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22 Jul 2016

Maryland’s Western Shore (part one)

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July 22, 2016 Category: Travel Posted by:

ABOVE PHOTO:  Thomas Point Lighthouse  (Photo: Albert Barr /

By Renée S. Gordon

The Chesapeake Bay was created approximately 10,000-years ago from melting glaciers and is home to 238 varieties of finfish, 173 species of shellfish and nearly 3,000 plant types. It is the largest estuary in the country and the third largest in the world flowing 200-miles with 11,684-miles of shoreline. The Bay is a narrow waterway bisecting Maryland that is part of the Atlantic Ocean. The towns and villages located on the western shore are a fishing, hiking, boating paradise that has unique offerings for history lovers and those seeking a peaceful getaway.

At the time of European contact there were as many as 14,000 Native Americans in the area with the Piscataway Indians living along the Western shore. Captain John Smith, was the first to document and map his exploration of the area in 1608. The bay was named Chesapeake from the native word “chesepiooc,” meaning “Great Shellfish Bays.” As proof of the abundance of oysters, archeologists have found a 30-acre midden heap 20-ft. deep filled with oyster shells.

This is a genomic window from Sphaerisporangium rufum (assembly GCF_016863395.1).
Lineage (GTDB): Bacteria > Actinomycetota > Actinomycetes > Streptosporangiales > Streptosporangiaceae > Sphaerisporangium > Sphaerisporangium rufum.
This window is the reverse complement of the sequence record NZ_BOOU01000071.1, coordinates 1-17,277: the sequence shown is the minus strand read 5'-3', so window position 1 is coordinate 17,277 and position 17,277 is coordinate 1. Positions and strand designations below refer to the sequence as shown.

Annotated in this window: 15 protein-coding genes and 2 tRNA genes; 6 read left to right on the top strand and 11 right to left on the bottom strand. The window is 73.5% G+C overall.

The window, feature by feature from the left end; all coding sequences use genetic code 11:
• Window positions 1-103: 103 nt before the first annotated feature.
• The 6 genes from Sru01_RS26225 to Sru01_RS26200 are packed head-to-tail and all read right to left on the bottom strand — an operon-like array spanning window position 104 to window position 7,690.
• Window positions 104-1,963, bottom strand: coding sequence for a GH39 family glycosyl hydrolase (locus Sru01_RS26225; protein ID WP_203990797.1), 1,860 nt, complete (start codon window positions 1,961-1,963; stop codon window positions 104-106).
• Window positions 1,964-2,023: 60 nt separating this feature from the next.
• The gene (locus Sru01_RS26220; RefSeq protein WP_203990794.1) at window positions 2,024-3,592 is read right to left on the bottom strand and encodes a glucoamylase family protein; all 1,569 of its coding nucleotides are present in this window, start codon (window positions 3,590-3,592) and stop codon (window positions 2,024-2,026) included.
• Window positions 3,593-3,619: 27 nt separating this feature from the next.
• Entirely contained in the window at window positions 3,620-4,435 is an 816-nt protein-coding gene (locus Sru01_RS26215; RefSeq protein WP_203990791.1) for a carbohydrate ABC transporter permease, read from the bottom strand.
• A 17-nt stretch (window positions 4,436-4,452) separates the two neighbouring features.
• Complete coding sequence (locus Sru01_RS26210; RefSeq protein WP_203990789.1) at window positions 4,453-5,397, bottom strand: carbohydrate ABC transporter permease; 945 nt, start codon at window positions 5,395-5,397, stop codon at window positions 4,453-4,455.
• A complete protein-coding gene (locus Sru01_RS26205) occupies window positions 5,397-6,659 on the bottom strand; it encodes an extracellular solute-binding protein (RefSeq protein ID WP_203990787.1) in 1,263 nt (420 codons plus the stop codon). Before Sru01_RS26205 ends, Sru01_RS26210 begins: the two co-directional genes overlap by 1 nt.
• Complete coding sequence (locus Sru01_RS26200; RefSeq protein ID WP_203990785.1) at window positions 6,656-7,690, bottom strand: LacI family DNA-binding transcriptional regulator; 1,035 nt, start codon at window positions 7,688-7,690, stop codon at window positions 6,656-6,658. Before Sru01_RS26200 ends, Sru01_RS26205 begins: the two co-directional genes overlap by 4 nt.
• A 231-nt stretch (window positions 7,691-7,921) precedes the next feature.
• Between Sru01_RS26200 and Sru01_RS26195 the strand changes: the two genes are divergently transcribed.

Blue Crab Solomons (Photo: Courtesy Renee Gordon)

Blue Crab Solomons (Photo: Courtesy Renee Gordon)

Maryland is one of the original colonies. In 1632, the Catholic Calverts were given 12-million acres of land that encompassed all of Maryland and a large part of Pennsylvania. They established a colony founded on religious tolerance and free trade. The 189-mile Religious Freedom National Byway trail helps visitors explore significant sites connected to the area’s religious history.

Early colonists raised mainly corn, tobacco and wheat and their diet consisted of large amounts of seafood. Turtles quickly became part of the slave’s main diet to such an extent that a law was enacted that limited their owners to serving them once a week. The area continues to focus on agriculture and seafood sources.